US President Barack Obama is set to challenge China when Asia-Pacific leaders gather in Manila this week, speaking out on a territorial row and lobbying to set pro-American trade rules.
Chinese President Xi Jinping will also be in Manila for the Asia-Pacific Economic Cooperation summit, an annual event that is meant to forge unity on free trade within the region.
But this year’s meeting risks becoming entangled in various US-China power struggles, including over the South China Sea where Chinese island building in disputed waters has caused alarm in the United States and with its Asian allies.
The global menace of terrorism will also be an unwanted talking point after gunmen massacred more than 120 people in a series of coordinated attacks in Paris on Friday.
Philippine authorities had already undertaken their biggest security operation for the summit, which will gather leaders from 21 Pacific Rim economies on Wednesday and Thursday, but they vowed after the French carnage to do even more.
While China said it wanted the summit to focus only on trade, the French attacks and US attention on the South China Sea showed this was unrealistic, said Curtis S. Chin, a former US ambassador to the Manila-based Asian Development Bank.
“One cannot separate the economic and the non-economic in today’s interconnected world,” said Chin, now an Asia fellow of the Milken Institute, a non-partisan think-tank.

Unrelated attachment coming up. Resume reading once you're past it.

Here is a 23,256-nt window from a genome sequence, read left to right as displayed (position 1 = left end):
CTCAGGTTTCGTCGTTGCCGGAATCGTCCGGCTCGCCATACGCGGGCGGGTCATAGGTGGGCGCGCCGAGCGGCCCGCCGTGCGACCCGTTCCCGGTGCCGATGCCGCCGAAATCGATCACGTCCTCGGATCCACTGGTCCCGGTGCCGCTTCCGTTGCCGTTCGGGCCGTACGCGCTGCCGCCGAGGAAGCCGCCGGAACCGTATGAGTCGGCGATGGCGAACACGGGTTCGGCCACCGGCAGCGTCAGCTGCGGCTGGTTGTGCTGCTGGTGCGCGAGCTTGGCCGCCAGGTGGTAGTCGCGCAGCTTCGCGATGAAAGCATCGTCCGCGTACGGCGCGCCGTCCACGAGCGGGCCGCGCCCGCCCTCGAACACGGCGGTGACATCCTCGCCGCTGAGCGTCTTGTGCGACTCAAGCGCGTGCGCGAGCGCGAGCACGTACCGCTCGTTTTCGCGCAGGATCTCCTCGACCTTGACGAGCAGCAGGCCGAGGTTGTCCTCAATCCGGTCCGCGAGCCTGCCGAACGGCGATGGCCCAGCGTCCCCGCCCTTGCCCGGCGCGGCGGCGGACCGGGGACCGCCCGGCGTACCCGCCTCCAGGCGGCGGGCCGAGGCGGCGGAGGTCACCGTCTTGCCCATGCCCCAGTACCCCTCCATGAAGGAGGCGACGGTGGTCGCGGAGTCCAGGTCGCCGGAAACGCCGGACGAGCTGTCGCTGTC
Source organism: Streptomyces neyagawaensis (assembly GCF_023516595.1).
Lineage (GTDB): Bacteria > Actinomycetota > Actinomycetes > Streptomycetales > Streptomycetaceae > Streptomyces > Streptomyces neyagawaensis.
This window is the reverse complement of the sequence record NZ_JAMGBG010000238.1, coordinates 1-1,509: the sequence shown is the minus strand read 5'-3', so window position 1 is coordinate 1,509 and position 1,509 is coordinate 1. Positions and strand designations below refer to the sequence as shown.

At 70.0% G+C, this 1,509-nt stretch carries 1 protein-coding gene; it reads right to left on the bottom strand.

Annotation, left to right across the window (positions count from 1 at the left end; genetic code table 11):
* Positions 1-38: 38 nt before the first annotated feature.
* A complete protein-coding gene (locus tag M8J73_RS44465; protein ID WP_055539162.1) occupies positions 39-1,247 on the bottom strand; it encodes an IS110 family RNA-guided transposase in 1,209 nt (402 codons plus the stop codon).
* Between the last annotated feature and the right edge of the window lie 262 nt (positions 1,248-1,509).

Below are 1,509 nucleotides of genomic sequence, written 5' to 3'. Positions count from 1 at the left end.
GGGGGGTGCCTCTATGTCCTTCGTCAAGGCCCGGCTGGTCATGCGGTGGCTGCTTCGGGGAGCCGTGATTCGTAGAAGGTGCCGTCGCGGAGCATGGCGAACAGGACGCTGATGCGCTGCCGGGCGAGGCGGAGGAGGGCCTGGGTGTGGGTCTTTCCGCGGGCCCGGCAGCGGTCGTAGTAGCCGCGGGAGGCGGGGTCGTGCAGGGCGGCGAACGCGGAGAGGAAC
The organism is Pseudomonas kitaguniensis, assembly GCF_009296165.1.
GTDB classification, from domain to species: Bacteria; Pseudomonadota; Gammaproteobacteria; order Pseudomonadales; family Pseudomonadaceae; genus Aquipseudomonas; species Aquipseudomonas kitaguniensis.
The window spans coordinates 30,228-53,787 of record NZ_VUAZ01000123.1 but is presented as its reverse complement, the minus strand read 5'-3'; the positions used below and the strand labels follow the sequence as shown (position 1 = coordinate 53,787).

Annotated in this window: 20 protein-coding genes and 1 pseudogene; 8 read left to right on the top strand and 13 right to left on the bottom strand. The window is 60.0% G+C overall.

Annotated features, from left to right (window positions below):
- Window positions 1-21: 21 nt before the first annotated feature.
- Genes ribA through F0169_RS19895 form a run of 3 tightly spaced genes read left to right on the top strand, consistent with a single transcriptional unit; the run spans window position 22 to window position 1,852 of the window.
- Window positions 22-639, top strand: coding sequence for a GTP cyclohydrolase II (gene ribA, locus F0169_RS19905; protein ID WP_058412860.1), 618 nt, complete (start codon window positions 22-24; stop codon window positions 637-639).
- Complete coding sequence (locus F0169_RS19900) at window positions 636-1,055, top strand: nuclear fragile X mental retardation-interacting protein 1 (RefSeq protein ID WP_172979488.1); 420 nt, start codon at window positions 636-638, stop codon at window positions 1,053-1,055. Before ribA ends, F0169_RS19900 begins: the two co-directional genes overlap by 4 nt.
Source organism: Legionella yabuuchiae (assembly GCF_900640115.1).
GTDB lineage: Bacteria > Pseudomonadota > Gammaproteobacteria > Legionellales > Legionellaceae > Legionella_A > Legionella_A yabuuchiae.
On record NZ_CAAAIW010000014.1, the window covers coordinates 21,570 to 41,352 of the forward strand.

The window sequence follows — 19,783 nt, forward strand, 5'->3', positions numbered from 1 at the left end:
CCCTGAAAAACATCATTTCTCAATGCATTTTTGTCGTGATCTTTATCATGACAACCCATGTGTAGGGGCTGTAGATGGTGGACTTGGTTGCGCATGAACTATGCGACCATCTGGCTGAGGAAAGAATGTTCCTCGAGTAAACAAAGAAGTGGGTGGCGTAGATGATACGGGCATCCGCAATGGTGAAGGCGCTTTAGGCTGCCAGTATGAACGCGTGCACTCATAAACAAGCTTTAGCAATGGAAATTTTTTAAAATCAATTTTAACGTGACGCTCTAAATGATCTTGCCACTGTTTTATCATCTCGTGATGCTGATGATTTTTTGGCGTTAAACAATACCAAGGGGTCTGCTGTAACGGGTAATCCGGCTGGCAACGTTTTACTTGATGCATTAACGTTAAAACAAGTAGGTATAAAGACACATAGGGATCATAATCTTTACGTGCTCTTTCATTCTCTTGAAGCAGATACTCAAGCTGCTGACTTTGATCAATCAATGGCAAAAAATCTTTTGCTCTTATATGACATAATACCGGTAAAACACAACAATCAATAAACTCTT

“That’s as true in the battle against ISIS (Islamic State of Iraq and Syria) as in the search for a peaceful resolution to the many territorial disputes with China that haunt development in the South China Sea.”
China insists it has sovereign rights to nearly all of the sea, even waters approaching the coasts of its Asian neighbors.
The Philippines, Vietnam, Malaysia, Brunei and Taiwan have overlapping claims to some of the waters, which are home to some of the world’s most important shipping trade routes.
China’s island building in the Spratlys archipelago, which is close to the Philippines, prompted the US military to recently deploy a missile destroyer and B-52 bomber planes to the area.
China had insisted repeatedly in the lead-up to the summit that the South China Sea dispute was not relevant to the trade talks.
But US National Security Advisor Susan Rice said the dispute would be a “central issue” during Obama’s three-day trip to the Philippines starting on Tuesday, and a subsequent visit to Malaysia for another regional summit.